Racine case appealed to state Supreme Court

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Racine case appealed to state Supreme Court

MADISON - Should failure to sign a search warrant invalidate the evidence obtained during the search, the Wisconsin State Supreme Court was asked Wednesday in a heroin possession case from Racine.

Racine County prosecutors are asking the state's high court to restore the case and the 1.1 grams of heroin police allegedly found at Wilton E. Tye's 11th Street address after Circuit Judge Dennis Flynn issued a warrant that had not been signed by a police investigator.

Richard Tharinger, a 30-year-old veteran of the Racine Police Department, prepared an affidavit on June 28, 1999, to support a request for a search warrant of Tye's residence days after police had conducted a controlled buy of heroin there, according to court documents.

Tharinger showed the affidavit to an assistant district attorney who approved it and filed it with Flynn, who reviewed the affidavit for probable cause that a crime had been committed and issued the warrant.

After the search, Tharinger noticed that he had not signed the affidavit. He notified the district attorney's office and prepared a second affidavit, stating the original affidavit was true and signed the second.

Tye sought to suppress the heroin evidence after his case was bound over for trial. After a preliminary hearing in September 1999, Circuit Judge Emily Muellar ruled that without a signature the warrant was not based on facts sworn to by law enforcement and the evidence was not admissible.

Without the evidence there is not much of a case against Tye, admitted Assistant District Attorney Sharon Riek, but the case also should be dismissed based on an honest mistake.

"Both sides agreed the affidavit established probable cause. The only thing missing was a signature," said Riek, who added that the court should establish a "good faith" exception to the signature requirement.

That signature is not only absolutely necessary, it provides a constitutional protection against unreasonable search and seizure, said Tye's attorney Mark Richards.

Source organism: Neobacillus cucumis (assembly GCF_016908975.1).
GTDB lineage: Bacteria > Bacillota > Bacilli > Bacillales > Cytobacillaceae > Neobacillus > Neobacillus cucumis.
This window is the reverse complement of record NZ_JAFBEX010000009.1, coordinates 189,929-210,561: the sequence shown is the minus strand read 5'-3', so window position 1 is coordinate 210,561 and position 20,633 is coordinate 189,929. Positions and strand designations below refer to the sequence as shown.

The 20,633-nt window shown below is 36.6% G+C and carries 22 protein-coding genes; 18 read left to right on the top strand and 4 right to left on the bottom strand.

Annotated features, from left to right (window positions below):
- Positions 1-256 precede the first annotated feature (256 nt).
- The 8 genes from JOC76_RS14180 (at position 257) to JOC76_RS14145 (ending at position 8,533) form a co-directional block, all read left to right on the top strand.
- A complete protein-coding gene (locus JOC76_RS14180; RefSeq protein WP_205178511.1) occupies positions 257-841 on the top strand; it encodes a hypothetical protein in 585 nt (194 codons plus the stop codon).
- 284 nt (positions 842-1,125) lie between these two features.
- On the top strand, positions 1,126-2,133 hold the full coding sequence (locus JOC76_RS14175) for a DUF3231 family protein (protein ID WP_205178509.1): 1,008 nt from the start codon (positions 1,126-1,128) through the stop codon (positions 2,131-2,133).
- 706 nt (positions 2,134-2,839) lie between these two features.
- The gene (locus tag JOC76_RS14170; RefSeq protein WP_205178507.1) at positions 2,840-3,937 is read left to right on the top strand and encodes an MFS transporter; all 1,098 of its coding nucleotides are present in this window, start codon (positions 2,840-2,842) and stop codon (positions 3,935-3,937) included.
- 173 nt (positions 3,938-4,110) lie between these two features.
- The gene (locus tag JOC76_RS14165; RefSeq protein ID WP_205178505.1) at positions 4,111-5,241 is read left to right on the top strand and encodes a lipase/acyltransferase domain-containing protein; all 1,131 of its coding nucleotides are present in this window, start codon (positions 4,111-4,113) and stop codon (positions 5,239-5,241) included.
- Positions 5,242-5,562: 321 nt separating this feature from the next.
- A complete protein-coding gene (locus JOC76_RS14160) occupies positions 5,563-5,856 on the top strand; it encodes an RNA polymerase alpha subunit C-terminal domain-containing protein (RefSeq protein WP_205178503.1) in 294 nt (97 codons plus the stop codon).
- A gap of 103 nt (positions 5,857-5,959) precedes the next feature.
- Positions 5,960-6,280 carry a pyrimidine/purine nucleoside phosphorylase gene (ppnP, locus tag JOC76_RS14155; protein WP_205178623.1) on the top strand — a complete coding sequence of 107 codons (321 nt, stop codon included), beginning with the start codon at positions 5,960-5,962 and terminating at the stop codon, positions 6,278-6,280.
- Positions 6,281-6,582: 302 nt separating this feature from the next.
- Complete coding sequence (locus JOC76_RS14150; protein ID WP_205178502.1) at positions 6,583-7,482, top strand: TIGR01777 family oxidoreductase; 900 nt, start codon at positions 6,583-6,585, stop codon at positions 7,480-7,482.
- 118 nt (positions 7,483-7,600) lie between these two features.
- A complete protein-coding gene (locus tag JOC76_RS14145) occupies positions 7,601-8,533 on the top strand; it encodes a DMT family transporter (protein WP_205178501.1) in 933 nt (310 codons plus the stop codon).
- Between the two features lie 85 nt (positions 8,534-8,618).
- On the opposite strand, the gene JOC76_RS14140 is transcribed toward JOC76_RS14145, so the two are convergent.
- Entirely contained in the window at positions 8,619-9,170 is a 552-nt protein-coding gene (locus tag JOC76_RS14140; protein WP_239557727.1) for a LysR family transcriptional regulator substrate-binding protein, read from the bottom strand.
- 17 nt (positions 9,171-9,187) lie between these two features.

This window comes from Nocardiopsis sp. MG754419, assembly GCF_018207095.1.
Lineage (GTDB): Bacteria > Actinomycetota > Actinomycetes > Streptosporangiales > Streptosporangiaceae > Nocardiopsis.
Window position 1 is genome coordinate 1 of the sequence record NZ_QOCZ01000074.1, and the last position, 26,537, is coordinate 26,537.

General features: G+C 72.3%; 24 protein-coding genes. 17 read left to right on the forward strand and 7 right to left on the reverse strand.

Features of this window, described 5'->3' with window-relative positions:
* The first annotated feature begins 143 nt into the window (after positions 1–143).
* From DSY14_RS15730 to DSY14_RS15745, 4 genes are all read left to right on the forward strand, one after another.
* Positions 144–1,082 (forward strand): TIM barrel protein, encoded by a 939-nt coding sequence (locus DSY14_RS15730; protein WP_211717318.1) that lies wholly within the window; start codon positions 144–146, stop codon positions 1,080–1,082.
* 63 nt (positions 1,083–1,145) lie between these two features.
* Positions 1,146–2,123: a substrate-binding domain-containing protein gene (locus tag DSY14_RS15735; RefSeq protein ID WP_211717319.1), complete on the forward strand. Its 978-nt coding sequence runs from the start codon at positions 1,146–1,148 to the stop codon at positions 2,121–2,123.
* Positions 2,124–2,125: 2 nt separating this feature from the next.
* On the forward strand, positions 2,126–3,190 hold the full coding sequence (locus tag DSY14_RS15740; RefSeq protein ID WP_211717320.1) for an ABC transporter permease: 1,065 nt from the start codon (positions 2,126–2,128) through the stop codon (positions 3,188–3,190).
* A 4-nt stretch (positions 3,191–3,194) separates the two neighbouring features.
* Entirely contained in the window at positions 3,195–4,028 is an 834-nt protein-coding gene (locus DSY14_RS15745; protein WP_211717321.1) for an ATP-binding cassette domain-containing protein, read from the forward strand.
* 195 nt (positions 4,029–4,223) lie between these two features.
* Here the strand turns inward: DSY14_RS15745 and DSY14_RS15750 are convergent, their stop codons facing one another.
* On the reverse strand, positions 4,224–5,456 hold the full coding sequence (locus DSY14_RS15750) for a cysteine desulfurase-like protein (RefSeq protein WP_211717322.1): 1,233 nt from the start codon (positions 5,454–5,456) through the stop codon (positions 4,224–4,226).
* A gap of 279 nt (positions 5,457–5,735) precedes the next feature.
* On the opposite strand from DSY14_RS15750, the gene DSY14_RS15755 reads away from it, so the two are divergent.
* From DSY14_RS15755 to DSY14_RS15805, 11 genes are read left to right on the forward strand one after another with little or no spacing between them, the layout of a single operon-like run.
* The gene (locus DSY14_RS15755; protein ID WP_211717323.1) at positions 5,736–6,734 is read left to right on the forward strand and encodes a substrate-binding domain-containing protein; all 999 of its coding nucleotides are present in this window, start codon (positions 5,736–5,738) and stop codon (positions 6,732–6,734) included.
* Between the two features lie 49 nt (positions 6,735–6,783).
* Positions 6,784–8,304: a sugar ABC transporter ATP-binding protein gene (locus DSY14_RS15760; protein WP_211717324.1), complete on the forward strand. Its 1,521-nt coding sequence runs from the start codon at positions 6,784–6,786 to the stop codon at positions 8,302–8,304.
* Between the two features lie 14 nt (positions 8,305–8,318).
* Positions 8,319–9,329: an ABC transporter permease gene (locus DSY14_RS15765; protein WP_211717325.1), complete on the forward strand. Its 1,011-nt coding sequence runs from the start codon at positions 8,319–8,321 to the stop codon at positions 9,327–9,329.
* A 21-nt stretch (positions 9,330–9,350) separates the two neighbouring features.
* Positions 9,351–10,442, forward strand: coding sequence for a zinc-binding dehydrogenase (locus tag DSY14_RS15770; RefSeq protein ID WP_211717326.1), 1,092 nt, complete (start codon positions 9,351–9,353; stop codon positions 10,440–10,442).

"The Fourth Amendment is not a technicality, it requires a warrant to be issued based on a sworn statement … and I don't want to see the Fourth Amendment weaken by a case involving $20 worth of heroin," Richards said.

Richards said he had never seen a search warrant issued without a signature, and he has been a prosecutor for four years and a defense attorney for 10 years.

"I've talked to a lot of attorneys who have never heard of such a thing. Since it happens so rarely let's not carve out a statutory exception to the Constitution," he said.

Richards would not comment on the how the state supreme court may decide the case but said in recent rulings the court has expanded police powers in search situations.

Assistant Attorney General William Ganser, who appealed Muellar's decision to dismiss the case, argued that Tharinger's signature on the second affidavit "fixed" it and did not affect Tye's rights. Since there is no case law adopting a "good faith" exception in such a situation, Ganser argued that this is the perfect circumstance to create one.

Because there has been no ruling on the "good faith" exception and it involves an important constitutional right, the Waukesha-based District 2 Court of Appeals asked the state supreme court to directly hear the case.

The high court does not have to take the case and is not expected to decide whether or not to accept it for a few months.

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